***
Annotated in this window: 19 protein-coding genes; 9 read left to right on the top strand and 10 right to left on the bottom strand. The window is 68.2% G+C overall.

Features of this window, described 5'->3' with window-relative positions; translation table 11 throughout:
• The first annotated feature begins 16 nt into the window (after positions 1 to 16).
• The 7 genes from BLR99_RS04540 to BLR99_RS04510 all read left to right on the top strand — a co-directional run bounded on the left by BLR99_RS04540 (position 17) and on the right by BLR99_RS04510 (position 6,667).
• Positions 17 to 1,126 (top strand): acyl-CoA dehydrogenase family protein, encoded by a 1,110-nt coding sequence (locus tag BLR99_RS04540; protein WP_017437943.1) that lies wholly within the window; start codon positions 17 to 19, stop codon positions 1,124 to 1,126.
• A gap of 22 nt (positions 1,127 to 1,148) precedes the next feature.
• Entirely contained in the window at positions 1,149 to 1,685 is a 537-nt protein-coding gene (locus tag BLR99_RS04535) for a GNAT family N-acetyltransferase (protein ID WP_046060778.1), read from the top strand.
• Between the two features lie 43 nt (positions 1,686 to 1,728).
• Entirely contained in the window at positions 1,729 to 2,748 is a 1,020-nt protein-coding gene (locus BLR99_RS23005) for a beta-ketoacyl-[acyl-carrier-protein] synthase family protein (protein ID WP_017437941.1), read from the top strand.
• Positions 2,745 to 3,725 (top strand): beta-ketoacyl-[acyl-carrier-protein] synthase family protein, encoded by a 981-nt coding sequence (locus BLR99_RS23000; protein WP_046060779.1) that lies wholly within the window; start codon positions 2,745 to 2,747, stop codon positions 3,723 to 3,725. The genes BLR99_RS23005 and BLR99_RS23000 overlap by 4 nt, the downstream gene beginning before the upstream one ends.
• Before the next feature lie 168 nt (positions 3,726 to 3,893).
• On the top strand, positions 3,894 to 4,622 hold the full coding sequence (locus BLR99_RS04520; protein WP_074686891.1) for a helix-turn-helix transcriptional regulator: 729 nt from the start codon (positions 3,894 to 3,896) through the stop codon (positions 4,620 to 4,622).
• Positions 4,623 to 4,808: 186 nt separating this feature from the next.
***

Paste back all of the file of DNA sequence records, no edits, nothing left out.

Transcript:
Annotated in this window: 19 protein-coding genes; 9 read left to right on the top strand and 10 right to left on the bottom strand. The window is 68.2% G+C overall.

Features of this window, described 5'->3' with window-relative positions; translation table 11 throughout:
• The first annotated feature begins 16 nt into the window (after positions 1 to 16).
• The 7 genes from BLR99_RS04540 to BLR99_RS04510 all read left to right on the top strand — a co-directional run bounded on the left by BLR99_RS04540 (position 17) and on the right by BLR99_RS04510 (position 6,667).
• Positions 17 to 1,126 (top strand): acyl-CoA dehydrogenase family protein, encoded by a 1,110-nt coding sequence (locus tag BLR99_RS04540; protein WP_017437943.1) that lies wholly within the window; start codon positions 17 to 19, stop codon positions 1,124 to 1,126.
• A gap of 22 nt (positions 1,127 to 1,148) precedes the next feature.
• Entirely contained in the window at positions 1,149 to 1,685 is a 537-nt protein-coding gene (locus tag BLR99_RS04535) for a GNAT family N-acetyltransferase (protein ID WP_046060778.1), read from the top strand.
• Between the two features lie 43 nt (positions 1,686 to 1,728).
• Entirely contained in the window at positions 1,729 to 2,748 is a 1,020-nt protein-coding gene (locus BLR99_RS23005) for a beta-ketoacyl-[acyl-carrier-protein] synthase family protein (protein ID WP_017437941.1), read from the top strand.
• Positions 2,745 to 3,725 (top strand): beta-ketoacyl-[acyl-carrier-protein] synthase family protein, encoded by a 981-nt coding sequence (locus BLR99_RS23000; protein WP_046060779.1) that lies wholly within the window; start codon positions 2,745 to 2,747, stop codon positions 3,723 to 3,725. The genes BLR99_RS23005 and BLR99_RS23000 overlap by 4 nt, the downstream gene beginning before the upstream one ends.
• Before the next feature lie 168 nt (positions 3,726 to 3,893).
• On the top strand, positions 3,894 to 4,622 hold the full coding sequence (locus BLR99_RS04520; protein WP_074686891.1) for a helix-turn-helix transcriptional regulator: 729 nt from the start codon (positions 3,894 to 3,896) through the stop codon (positions 4,620 to 4,622).
• Positions 4,623 to 4,808: 186 nt separating this feature from the next.